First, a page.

• Kevin Maguire

Recruiting in a Candidate's Market

As I sit here writing this blog I am looking at our company’s production (filled mandates) over the last year and it has been a good year. Actually, a very good year. We have seen a large number of candidates eager to accept a very competitive offer in a very competitive marketplace. Working with MMGI and our clients our candidates have conducted their research, determined that our career opportunity meets their criteria for change and they happily sign the offer that will lead the way to their next step in their career. We have also witnessed candidates evaluate strong career opportunities, receive excellent offers that exceeds their current compensation package, then make tracks to their line manager’s office to resign and receive a counter-offer. Never have we seen so many employers scrambling to keep their talented staff as we are seeing in this market today. In short, if you are involved with hiring and you are not prepared for this competitive reality, then you may not be attracting and securing the strongest candidates that this market has to offer.

 First things first: If you are involved in hiring, then building a talented team is a top priority. As a matter of fact, when I receive calls from industry contacts who I’ve known for years at Director, VP level or above asking me to alert them to new opportunities, almost always I hear, “ I’ve built my team and now its time for me to move on to my next challenge”. So, attracting talent is mission critical and if you live this space like I do, it is becoming clear that there is strong competition for talented employees and the old methods of securing talent may not be gaining the same traction.

 Posting job descriptions on your company website, linkedin or another site and waiting for talent to flock to you just doesn’t cut it in this market. Yes, you will get responses, but you will not be gaining access to top talent. If you have a mission critical role, then you need the following:

A communication plan that includes: What is new and exciting at your company requiring growth (this role and beyond);What are the challenges and opportunities facing this role;What are the potential opportunities attainable from this role?

2. A method of attracting talent

A website or external site: a post of your JD is fine (we don’t do either since we only want the talent we have chosen to access our opportunities);Alerting internal staff to the role and communication plan, mining the contacts of your staff can be a very effective way to identify top talent;Dedicating a recruiter to the mandate. If so, ensure they:

* Understand the role and what are the attributes, experience and success stories that top talent has to offer in this role;

* Have the required industry contacts and network to mine;

* Proactively seek-out, qualify and attract talent based on the needs, challenges and opportunities associated with the role and your company.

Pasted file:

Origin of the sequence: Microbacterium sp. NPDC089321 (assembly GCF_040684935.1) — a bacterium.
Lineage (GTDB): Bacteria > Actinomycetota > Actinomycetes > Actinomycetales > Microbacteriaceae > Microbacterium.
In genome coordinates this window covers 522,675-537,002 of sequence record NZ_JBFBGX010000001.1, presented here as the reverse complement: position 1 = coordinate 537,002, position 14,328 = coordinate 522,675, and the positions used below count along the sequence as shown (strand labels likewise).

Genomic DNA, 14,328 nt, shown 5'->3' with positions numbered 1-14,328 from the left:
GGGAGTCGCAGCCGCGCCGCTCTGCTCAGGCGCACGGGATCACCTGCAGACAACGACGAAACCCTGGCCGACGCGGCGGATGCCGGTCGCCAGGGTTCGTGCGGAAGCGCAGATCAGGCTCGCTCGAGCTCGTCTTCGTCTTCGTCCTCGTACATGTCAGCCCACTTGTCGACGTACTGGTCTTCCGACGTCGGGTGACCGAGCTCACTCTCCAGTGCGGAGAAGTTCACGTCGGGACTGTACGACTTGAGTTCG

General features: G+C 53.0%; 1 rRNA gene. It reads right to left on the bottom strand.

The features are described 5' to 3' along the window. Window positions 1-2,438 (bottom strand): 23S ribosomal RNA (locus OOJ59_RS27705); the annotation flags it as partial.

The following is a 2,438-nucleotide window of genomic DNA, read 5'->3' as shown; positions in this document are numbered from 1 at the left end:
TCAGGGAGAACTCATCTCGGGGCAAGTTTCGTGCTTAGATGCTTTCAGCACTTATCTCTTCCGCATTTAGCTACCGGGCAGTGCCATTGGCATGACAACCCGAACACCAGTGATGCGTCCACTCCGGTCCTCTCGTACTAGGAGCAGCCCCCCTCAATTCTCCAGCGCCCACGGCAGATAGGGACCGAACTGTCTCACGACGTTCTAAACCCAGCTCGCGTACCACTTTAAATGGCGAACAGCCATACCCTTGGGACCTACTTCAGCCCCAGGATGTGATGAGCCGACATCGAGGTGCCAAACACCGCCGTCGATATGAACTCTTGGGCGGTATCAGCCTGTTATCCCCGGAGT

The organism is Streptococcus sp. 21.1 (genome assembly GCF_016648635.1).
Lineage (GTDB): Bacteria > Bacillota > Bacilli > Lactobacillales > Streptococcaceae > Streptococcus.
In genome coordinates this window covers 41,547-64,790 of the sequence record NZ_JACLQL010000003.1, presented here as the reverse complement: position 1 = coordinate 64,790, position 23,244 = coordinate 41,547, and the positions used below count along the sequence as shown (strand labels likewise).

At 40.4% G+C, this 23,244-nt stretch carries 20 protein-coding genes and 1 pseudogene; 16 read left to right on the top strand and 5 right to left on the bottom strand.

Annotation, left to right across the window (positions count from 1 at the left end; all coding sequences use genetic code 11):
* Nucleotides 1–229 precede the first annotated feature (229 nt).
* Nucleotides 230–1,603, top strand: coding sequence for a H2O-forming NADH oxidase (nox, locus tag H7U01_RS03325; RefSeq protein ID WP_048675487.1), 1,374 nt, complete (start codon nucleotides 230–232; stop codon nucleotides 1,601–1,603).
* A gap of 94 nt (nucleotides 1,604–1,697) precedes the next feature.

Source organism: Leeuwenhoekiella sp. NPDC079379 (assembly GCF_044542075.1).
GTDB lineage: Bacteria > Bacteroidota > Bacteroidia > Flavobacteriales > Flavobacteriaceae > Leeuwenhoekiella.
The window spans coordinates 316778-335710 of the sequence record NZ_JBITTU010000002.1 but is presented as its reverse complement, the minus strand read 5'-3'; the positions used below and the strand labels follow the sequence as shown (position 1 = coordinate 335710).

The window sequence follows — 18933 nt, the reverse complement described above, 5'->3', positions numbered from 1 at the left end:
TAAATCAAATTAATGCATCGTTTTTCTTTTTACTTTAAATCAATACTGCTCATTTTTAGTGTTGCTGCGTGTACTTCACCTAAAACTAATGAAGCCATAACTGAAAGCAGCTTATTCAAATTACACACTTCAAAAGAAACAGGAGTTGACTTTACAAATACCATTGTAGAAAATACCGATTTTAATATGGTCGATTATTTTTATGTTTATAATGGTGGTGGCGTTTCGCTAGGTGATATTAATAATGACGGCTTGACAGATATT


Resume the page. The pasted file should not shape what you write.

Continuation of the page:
3. If the candidate has been well qualified, then you know what their salary is and what they are looking for in a step-up. If it is in-line with industry standards, then offer what they want or better yet, offer a little more.

 4. Cement the Hire: Prior to start date, meet with the candidate (phone or Skype if f2f is not possible) and communicate your excitement about their decision to join your team. Once again, share with them the challenges and opportunities they will face in their new role. As well, share with them the future potential of the company, department and team that your new hire has access to now that they have joined your company.

 This last step is often missed and here is why it shouldn’t be overlooked. A few weeks ago we were working with a client on a Senior Clinical Research role and we identified a candidate who liked their employer, but their role had recently changed and they were no longer satisfied in it. Once we had an understanding of the candidate’s criteria for change, we matched their needs with our opportunity. The candidate loved the new opportunity and every aspect of the candidate’s criteria for change was met and they happily accepted an offer that exceeded expectations. It was a done deal until someone in the candidates network of colleagues learned that the candidates was leaving the role they thought she loved! A quick call then ensued describing a role heading up a team working with former colleagues and our very talented candidate who was under the radar was recruited away. Had we cemented the hire, well, we may not have lost such a talented candidate.

 Attracting the best talent away from your competition has never been as competitive as it is today. And successfully hiring top talent from your competitors can be a game changer. But, be aware, it is currently a candidate’s market and you must be prepared to approach the market strategically. With a pro-active approach and strong execution you can achieve your goal of attracting the best talent the market has to offer and lead the way to meet your goals and objectives in this competitive marketplace.

#career #consulting

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